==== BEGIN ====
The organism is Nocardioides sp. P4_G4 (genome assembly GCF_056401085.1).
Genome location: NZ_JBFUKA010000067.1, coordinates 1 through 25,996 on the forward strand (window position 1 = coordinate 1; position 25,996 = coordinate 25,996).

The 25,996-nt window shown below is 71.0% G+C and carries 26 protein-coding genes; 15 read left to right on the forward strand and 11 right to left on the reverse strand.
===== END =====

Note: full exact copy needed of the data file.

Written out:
The organism is Nocardioides sp. P4_G4 (genome assembly GCF_056401085.1).
Genome location: NZ_JBFUKA010000067.1, coordinates 1 through 25,996 on the forward strand (window position 1 = coordinate 1; position 25,996 = coordinate 25,996).

The 25,996-nt window shown below is 71.0% G+C and carries 26 protein-coding genes; 15 read left to right on the forward strand and 11 right to left on the reverse strand.